6. Michael H. Rothkopf, 1969. "A Model of Rational Competitive Bidding," Management Science, INFORMS, vol. 15(7), pages 362-373, March.
    7. Harstad, Ronald M., 1991. "Asymmetric bidding in second-price, common-value auctions," Economics Letters, Elsevier, vol. 35(3), pages 249-252, March.
    8. Milgrom, Paul R & Weber, Robert J, 1982. "A Theory of Auctions and Competitive Bidding," Econometrica, Econometric Society, vol. 50(5), pages 1089-1122, September.
    9. Michael H. Rothkopf & Ronald M. Harstad, 1994. "Modeling Competitive Bidding: A Critical Essay," Management Science, INFORMS, vol. 40(3), pages 364-384, March.
    10. William Vickrey, 1961. "Counterspeculation, Auctions, And Competitive Sealed Tenders," Journal of Finance, American Finance Association, vol. 16(1), pages 8-37, March.
    11. Graham, Daniel A. & Marshall, Robert C. & Richard, Jean-Francois, 1990. "Phantom bidding against heterogeneous bidders," Economics Letters, Elsevier, vol. 32(1), pages 13-17, January.
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    Citations

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    Cited by:

    1. Olivier Compte & Philippe Jehiel, 2007. "Auctions and information acquisition: sealed bid or dynamic formats?," RAND Journal of Economics, RAND Corporation, vol. 38(2), pages 355-372, June.
    2. Ronald M. Harstad, 2005. "Rational Participation Revolutionizes Auction Theory," Working Papers 0518, Department of Economics, University of Missouri.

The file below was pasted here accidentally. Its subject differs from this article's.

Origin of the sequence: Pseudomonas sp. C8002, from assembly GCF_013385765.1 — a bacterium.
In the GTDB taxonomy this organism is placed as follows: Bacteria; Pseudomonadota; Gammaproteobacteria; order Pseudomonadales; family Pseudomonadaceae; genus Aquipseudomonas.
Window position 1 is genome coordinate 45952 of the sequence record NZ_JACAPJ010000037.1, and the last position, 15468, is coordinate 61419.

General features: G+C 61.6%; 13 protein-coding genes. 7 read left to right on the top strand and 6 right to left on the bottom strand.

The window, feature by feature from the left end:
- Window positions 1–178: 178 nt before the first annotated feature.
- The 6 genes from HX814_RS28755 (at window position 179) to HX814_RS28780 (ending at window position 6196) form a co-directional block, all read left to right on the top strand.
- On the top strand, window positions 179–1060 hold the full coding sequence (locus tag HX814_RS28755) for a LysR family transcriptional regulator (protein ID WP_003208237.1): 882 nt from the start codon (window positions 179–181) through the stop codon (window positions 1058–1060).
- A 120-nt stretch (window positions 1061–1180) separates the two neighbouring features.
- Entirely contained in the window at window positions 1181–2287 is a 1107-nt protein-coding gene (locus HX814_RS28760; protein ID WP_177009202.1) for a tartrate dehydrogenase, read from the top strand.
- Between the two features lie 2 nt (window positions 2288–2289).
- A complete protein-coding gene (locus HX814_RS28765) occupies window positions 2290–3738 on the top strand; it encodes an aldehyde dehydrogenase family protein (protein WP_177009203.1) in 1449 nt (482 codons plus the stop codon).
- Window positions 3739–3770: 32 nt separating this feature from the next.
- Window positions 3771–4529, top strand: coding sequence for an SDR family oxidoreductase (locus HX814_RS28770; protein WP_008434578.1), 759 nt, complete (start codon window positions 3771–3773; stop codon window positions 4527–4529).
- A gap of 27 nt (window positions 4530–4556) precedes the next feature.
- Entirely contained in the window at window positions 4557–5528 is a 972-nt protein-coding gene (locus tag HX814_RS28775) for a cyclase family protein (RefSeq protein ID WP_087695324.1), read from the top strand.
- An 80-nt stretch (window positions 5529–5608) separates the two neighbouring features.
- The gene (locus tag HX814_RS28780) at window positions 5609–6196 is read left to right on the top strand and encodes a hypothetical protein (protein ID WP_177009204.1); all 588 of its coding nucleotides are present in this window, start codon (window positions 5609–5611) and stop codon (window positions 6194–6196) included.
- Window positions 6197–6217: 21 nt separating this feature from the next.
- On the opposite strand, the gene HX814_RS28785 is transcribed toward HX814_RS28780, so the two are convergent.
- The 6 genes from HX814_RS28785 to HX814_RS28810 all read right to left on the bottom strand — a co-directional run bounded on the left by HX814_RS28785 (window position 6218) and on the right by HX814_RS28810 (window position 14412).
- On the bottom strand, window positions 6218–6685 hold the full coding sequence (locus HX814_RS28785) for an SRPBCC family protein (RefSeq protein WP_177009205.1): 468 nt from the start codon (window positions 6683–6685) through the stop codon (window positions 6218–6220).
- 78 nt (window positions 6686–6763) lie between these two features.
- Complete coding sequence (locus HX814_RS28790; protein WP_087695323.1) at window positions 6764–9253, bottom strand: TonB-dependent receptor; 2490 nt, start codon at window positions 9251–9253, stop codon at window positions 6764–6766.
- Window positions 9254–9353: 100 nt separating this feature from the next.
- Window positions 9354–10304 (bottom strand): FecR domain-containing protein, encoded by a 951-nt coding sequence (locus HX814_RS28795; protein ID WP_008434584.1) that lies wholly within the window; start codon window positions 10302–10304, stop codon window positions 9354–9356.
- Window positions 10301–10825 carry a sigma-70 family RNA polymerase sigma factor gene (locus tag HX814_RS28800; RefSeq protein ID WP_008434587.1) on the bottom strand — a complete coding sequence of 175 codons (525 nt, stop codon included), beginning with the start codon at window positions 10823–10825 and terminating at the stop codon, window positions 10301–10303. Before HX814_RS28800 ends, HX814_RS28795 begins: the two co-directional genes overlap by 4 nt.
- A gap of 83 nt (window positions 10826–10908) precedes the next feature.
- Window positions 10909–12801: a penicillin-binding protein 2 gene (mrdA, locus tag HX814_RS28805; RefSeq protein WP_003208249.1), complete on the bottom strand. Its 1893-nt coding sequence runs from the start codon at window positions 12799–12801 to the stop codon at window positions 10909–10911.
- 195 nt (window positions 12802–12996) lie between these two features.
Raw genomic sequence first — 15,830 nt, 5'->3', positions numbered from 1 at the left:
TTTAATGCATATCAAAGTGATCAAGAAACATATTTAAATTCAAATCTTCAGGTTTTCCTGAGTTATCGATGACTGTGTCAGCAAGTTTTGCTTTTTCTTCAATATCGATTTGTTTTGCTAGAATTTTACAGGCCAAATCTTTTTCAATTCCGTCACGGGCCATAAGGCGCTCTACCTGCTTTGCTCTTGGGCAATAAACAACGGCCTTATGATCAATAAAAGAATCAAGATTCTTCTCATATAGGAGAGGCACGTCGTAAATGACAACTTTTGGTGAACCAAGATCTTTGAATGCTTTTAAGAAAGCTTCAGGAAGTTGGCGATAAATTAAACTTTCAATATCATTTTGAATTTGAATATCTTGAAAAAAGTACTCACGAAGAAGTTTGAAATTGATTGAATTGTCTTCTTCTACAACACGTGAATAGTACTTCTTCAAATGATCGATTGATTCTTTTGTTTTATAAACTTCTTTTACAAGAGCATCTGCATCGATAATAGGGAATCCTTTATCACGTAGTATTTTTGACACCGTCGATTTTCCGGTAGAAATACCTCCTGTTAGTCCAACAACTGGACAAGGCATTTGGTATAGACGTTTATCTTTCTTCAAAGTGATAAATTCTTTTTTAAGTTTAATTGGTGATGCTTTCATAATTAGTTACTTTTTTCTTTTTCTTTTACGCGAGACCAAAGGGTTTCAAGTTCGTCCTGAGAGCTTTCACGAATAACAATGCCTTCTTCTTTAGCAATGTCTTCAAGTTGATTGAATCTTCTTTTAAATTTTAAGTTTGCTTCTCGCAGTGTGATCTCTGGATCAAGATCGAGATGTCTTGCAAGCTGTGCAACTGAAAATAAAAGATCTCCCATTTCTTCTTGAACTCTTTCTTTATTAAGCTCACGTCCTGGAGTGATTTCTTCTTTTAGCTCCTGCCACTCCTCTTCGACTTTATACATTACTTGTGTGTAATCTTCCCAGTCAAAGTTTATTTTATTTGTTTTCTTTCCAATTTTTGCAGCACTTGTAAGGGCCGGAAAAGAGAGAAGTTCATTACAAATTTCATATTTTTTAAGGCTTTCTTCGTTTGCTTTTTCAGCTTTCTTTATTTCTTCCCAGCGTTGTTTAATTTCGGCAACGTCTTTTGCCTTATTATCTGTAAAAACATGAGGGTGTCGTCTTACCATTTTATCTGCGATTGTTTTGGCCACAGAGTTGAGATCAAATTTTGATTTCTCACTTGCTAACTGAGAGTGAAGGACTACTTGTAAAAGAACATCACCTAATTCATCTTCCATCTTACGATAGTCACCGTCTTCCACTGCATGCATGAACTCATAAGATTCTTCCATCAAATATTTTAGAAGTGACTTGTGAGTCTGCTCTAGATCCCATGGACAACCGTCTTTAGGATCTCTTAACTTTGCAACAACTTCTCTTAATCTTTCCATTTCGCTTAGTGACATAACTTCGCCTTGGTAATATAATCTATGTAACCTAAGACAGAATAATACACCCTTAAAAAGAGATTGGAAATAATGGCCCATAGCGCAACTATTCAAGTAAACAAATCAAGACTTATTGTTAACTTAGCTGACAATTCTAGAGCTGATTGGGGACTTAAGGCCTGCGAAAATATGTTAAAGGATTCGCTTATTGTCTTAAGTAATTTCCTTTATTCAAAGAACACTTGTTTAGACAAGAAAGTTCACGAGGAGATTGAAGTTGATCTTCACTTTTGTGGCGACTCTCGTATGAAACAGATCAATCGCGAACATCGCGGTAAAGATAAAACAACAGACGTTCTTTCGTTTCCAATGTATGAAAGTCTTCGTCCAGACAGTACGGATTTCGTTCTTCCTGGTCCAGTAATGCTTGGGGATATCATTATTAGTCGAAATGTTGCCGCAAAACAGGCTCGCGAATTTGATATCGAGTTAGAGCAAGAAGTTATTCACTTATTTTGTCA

3. Mun Chuia & David Porter & Stephen Rassenti & Vernon Smith, 2011. "The Effect of Bidding Information in Ascending Auctions," Working Papers 11-13, Chapman University, Economic Science Institute.
    4. Susan Athey & Jonathan Levin, 2001. "Information and Competition in U.S. Forest Service Timber Auctions," Journal of Political Economy, University of Chicago Press, vol. 109(2), pages 375-417, April.
    5. Yin, Pai-Ling, 2007. "Empirical tests of information aggregation," International Journal of Industrial Organization, Elsevier, vol. 25(6), pages 1179-1189, December.
    6. Ronald M Harstad, 2011. "Endogenous Competition Alters the Structure of Optimal Auctions," ISER Discussion Paper 0816, Institute of Social and Economic Research, Osaka University.
    7. Nicola Lacetera & Bradley J. Larsen & Devin G. Pope & Justin R. Sydnor, 2016. "Bid Takers or Market Makers? The Effect of Auctioneers on Auction Outcome," American Economic Journal: Microeconomics, American Economic Association, vol. 8(4), pages 195-229, November.
    8. Hammond, Robert G. & Morrill, Thayer, 2016. "Personality traits and bidding behavior in competing auctions," Journal of Economic Psychology, Elsevier, vol. 57(C), pages 39-55.
    9. Ronald M. Harstad, 2007. "Does a Seller Really Want Another Bidder?," Working Papers 0711, Department of Economics, University of Missouri.
    10. Mares, Vlad & Harstad, Ronald M., 2003. "Private information revelation in common-value auctions," Journal of Economic Theory, Elsevier, vol. 109(2), pages 264-282, April.